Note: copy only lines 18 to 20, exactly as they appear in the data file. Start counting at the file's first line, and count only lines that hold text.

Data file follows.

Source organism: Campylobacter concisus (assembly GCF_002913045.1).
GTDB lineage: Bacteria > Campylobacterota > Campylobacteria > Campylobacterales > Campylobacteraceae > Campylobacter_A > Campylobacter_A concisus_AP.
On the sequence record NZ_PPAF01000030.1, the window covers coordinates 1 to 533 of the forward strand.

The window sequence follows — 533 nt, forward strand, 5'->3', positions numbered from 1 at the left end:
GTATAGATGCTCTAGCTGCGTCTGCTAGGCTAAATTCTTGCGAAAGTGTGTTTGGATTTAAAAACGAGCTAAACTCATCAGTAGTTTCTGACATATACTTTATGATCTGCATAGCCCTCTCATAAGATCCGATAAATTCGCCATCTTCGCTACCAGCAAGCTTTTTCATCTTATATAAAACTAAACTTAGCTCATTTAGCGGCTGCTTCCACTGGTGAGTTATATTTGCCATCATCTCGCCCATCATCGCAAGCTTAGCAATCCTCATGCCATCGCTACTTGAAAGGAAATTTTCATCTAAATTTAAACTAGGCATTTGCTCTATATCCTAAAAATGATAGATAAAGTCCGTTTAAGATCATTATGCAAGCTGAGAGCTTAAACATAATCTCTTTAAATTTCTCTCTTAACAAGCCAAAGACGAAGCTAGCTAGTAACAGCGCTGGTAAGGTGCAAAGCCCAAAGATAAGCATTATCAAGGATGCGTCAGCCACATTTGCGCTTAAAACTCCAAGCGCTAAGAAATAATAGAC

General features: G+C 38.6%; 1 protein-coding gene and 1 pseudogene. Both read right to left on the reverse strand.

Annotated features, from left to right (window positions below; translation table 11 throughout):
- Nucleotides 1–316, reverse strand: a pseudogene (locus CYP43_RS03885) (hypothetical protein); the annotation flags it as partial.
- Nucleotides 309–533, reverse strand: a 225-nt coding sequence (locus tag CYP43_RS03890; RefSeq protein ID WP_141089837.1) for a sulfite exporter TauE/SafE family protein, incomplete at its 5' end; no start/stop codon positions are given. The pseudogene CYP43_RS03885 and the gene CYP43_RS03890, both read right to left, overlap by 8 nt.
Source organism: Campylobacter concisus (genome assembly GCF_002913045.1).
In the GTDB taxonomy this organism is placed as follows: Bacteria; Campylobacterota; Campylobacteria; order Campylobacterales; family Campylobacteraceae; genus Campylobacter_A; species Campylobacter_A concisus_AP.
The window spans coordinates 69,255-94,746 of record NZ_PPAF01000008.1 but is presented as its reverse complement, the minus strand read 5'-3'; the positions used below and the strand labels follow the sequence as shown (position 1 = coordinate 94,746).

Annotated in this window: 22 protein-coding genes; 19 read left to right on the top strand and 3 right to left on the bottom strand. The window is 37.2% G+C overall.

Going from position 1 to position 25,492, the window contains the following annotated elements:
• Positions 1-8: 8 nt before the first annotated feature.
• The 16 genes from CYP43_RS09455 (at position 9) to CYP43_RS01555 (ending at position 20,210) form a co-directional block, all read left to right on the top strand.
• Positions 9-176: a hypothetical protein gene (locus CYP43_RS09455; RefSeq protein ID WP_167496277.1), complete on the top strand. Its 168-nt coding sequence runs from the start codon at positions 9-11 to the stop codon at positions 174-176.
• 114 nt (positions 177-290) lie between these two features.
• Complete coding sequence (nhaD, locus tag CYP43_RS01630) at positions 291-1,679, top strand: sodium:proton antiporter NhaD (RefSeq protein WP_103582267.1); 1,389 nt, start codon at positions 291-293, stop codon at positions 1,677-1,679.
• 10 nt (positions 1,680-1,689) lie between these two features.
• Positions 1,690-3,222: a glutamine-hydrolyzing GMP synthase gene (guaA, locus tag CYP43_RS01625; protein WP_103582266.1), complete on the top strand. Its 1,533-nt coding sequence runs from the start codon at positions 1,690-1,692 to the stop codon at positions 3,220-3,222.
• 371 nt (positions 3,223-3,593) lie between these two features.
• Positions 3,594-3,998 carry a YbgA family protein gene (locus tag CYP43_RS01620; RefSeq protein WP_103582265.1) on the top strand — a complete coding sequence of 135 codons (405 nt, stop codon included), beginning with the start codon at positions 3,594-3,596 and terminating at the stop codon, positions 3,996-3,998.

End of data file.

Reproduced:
• 114 nt (positions 177-290) lie between these two features.
• Complete coding sequence (nhaD, locus tag CYP43_RS01630) at positions 291-1,679, top strand: sodium:proton antiporter NhaD (RefSeq protein WP_103582267.1); 1,389 nt, start codon at positions 291-293, stop codon at positions 1,677-1,679.
• 10 nt (positions 1,680-1,689) lie between these two features.